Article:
Nicholas Pantoleon Petrokokinos
Nicholas Pantoleon Petrokokinos (1808-1885) the son of Pantoleon and Catharine Petrokokinos, was born on the island of Chios, Greece on March 16, 1808. He attended public school in Chios as well as attended the lectures of Professor Bambas at the Collegiate Institute of Chios in 1821 and 1822.
Nicholas along with most of his family lived in Chios until the massacre of 1822 when the "Turks made that beautiful island a desolation." Nicholas' father was in Malta prior to the massacre. Nicholas as well as his mother and younger brother escaped Chios – on the same small vessel with the Ralli and Galatti families – after having witenessed from a distance the devastation of Chios, and after having concealed themselves for eleven days in uninhabited districts. Here they suffered from hunger, exposure, and agonizing terror; but were mercifully delivered, though a vast majority of their countrymen fell a sacrifice to the unrelenting barbarity of the Turks.
From Chios they crossed the Aegean Sea and landed near Monemvasia on the southern peninsula of the Peloponnese. Despite difficulties, they too succeeded in reaching Malta and re-uniting with Pantoleon Petrokokinos. In Malta, Nicholas had the good fortune to make the acquaintance of the Reverend Daniel Temple the American missionary who secured his passage to America.
Nicholas was 16 years old when he was brought to the United States and arrived in Boston on May 17, 1824 on board the brig Cypress, commanded by Captain Chaddock along with Alexander Paspatis and brothers Constantine and Pandias Rallis. He was also among the 12 Greek youths brought to America between 1823 - 1831 by the American Board of Commissioners for Foreign Missions.
After quickly completing his preparatory studies at Monson Academy, Nicholas enrolled at Amherst College in 1825. Amherst's records indicate that Nicholas was the first international student to attend the college. Nicholas studied theology and assisted in the modern Greek department at Amherst for three years and returned to Malta in 1828. Although a member of Amherst's Class of 1829, the degree of B.A. was not conferred upon him until 1832; subsequently, the degree of M.A. was conferred upon him in 1833.
When Nicholas returned to Malta in 1828, he was employed at the printing press. From 1829 to 1837 Nicholas worked for the American Board of Commissioners for Foreign Missions (ABCFM) primarily translating and editing books in Greek. On October 31, 1833, he married Catharine Thalasseno the daughter of Stamatius Thalasseno. In 1837, they moved to Smyrna where Nicholas continued working for the ABCFM translating and editing books (until 1842). Nicholas also wrote various books about American missionaries, became a journalist and the editor of the greek periodical "The Magazine of Useful Knowledge," and was an associate of the American Theological Institute.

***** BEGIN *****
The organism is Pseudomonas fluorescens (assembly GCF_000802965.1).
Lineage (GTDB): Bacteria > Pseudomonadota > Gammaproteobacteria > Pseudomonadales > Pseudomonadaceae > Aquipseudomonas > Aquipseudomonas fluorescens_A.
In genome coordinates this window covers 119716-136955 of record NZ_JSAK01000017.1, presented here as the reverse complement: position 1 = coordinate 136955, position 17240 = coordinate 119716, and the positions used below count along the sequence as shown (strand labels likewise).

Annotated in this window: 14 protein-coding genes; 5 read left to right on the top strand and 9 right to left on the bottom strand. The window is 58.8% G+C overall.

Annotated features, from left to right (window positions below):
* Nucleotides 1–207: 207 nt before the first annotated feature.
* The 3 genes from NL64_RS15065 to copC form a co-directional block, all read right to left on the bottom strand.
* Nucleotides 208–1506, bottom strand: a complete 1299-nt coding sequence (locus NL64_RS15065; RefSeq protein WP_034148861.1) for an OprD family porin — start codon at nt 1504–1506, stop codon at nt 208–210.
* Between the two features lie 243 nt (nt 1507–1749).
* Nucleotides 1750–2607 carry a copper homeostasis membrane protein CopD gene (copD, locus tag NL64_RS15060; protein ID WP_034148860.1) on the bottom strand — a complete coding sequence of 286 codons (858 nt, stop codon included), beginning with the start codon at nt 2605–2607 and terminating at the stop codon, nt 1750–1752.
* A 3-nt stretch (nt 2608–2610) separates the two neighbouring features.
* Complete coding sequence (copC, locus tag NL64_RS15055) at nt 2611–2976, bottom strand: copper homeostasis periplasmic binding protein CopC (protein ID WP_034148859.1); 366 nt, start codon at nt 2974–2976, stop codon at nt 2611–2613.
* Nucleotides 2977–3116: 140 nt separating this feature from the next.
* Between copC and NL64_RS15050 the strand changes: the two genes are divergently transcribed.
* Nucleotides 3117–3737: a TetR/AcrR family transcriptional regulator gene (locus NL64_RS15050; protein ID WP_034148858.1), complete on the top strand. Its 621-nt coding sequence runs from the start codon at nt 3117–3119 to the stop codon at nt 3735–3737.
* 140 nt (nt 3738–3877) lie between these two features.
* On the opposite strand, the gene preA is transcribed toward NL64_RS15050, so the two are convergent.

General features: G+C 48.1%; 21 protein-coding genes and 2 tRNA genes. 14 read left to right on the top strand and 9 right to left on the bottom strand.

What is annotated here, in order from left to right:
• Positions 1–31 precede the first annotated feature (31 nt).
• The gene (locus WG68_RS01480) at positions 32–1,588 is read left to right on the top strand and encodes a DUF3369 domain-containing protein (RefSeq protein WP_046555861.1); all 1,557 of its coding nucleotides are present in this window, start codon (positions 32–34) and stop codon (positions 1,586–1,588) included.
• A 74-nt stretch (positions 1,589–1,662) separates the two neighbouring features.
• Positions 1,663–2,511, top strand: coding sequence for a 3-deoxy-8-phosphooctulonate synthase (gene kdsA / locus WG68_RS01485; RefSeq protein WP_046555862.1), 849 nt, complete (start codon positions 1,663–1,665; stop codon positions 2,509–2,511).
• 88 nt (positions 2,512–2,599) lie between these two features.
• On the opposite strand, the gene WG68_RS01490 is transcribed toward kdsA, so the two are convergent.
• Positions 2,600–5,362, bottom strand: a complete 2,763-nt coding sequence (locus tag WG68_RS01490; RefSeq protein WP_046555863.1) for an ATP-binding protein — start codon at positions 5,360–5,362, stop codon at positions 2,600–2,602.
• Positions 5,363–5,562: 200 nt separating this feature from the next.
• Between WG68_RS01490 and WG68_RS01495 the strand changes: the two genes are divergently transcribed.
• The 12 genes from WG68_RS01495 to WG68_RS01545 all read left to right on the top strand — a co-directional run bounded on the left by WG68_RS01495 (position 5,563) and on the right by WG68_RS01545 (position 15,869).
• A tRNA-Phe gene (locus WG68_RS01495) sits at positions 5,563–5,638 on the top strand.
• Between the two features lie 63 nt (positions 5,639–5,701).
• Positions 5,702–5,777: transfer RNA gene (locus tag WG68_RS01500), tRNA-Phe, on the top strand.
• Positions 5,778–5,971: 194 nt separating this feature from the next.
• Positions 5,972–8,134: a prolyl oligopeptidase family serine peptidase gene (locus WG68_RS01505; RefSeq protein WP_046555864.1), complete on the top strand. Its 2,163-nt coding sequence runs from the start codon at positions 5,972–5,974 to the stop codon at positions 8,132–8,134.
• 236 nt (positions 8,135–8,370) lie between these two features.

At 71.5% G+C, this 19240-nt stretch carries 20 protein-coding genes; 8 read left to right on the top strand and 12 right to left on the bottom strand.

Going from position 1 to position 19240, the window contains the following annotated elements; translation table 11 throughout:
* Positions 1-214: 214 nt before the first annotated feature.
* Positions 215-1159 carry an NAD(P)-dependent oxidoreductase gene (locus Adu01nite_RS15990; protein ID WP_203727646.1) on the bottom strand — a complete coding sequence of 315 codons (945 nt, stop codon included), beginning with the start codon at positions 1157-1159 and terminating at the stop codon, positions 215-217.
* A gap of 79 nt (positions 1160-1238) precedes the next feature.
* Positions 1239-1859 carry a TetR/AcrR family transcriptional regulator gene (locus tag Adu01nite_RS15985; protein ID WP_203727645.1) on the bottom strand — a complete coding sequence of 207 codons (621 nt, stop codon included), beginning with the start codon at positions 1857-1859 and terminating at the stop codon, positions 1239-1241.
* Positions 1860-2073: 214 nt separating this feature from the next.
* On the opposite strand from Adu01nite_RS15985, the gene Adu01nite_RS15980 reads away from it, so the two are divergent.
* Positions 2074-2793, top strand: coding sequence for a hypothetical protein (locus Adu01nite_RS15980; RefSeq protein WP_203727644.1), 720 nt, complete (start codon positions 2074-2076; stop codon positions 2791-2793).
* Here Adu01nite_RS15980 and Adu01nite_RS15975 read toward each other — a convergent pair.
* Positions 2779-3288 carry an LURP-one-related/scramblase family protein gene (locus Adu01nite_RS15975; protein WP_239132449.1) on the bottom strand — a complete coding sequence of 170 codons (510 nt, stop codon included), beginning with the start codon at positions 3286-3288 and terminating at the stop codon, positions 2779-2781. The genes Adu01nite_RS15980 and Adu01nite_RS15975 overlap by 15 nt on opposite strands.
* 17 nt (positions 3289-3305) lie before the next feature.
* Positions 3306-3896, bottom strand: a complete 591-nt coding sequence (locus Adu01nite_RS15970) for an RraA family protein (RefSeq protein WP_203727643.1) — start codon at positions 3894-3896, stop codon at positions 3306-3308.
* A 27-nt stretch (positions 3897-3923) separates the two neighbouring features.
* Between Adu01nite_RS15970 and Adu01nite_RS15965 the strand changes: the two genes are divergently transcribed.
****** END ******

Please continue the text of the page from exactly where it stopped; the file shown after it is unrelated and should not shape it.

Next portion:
In 1844 and twenty-two years later, Nicholas finally returned to his native island of Chios where he would live for the rest of his life. He continued as the editor of the greek periodical "The Magazine of Useful Knowledge" (until 1865). Nicholas also was occupied with the care of his property and with the civil affairs of the community as well as the trustee of all the Greek schools on the island of Chios. In 1867, he was appointed United States Consul on the island of Chios (from 1867 to 1880). Nicholas Petrokokinos was also a well-known liaison officer between England and Greece.
Nicholas' first wife Catharine died on the island of Chios on August 19, 1950. They had nine children. On December 8, 1855, he married Charicleia Macheriadi of Chios. Together, they had six children. In total, Nicholas fathered 15 children – six sons and nine daughters. Nicholas Pantoleon Petrokokinos died on February 14, 1885 at the age of 76 on the island of Chios.
Also known as Nicholas / Nicolaos Petrocokinos, Nicholas / Nicolaos Petrokokkinos, Nicholas / Nicolaos Petrocokinos, Nicholas / Nicolaos Petrocokino, Nicholas Pantoleon Petrocokino, Nicholas Petrocokkinos
Nicholas Petrokokinos, a Chian indebted to America for his education, was the editor of a periodical at Smyrna, directed by the American Missionary Rev. Temple. This literary and scientific work attended with engravings of scenery, distinguished individuals, antiquities, and other useful objects of curiosity, was a Greek production under American auspices, highly creditable to both nations. It circulated freely throughout the east and was perused by the wandering Greek, in the depths of Persia and Russia.
Source: Castanis, Christophorus Plato. pp. 224 - 225.
"Biographical Record of the Alumni of Amherst College." Amherst College.
Booras, Harris John. "Hellenic Independence and America's Contribution to the Cause." Rutland, VT: The Tuttle company, 1934.
"Report of the American Board of Commissioners for Foreign Missions." American Board of Commissioners for Foreign Missions.
Castanis, Christophorus Plato. "The Greek Exile." Philadelphia: Lippincott, Grambo, & Co., 1851.
Hatzidimitriou, Constantine G. "Founded on Freedom and Virtue." New York: Caratzas, 2002.
Blastos, Alexandros M. "A History of the Island of Chios, A.D. 70 - 1822." London: J. Davy and Sons, 1913.